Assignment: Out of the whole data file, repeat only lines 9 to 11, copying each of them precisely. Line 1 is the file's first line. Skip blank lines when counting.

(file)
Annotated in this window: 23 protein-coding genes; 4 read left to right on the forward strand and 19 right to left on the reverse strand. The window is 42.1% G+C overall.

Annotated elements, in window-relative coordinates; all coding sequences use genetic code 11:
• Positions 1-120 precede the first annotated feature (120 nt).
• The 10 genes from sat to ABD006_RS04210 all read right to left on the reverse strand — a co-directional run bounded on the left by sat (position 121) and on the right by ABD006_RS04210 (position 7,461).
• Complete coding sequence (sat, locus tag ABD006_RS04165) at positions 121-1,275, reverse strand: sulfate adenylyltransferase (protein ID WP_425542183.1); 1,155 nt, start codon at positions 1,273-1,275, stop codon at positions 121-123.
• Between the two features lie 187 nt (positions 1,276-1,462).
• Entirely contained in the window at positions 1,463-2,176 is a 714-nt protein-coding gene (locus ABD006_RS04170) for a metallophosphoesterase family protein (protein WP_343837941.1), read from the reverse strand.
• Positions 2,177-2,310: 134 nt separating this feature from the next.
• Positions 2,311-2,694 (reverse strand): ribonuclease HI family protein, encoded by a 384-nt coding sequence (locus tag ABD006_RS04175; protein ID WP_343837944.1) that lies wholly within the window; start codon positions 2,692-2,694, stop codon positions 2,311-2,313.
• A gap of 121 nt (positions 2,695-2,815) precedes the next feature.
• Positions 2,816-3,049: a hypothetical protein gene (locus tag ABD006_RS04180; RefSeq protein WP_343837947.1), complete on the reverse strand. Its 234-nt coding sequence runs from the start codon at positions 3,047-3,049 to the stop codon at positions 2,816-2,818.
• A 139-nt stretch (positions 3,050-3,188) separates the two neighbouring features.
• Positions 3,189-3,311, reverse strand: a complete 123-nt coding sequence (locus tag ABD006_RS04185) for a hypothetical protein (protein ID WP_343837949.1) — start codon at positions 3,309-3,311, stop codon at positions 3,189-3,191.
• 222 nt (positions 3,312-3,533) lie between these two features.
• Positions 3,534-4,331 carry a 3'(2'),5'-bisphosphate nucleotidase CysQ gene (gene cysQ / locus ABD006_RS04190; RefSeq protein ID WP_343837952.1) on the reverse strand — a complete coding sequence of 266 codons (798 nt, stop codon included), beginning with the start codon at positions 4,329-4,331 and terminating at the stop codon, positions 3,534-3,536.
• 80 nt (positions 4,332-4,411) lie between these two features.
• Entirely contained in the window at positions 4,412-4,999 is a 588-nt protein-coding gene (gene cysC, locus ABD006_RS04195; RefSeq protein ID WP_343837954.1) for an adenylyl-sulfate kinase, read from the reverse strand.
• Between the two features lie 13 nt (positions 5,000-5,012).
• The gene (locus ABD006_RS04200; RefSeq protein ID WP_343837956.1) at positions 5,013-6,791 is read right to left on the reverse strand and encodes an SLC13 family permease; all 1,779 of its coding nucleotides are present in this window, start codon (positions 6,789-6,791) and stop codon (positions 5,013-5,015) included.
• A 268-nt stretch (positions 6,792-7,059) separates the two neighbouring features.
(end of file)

• Positions 2,311-2,694 (reverse strand): ribonuclease HI family protein, encoded by a 384-nt coding sequence (locus tag ABD006_RS04175; protein ID WP_343837944.1) that lies wholly within the window; start codon positions 2,692-2,694, stop codon positions 2,311-2,313.
• A gap of 121 nt (positions 2,695-2,815) precedes the next feature.
• Positions 2,816-3,049: a hypothetical protein gene (locus tag ABD006_RS04180; RefSeq protein WP_343837947.1), complete on the reverse strand. Its 234-nt coding sequence runs from the start codon at positions 3,047-3,049 to the stop codon at positions 2,816-2,818.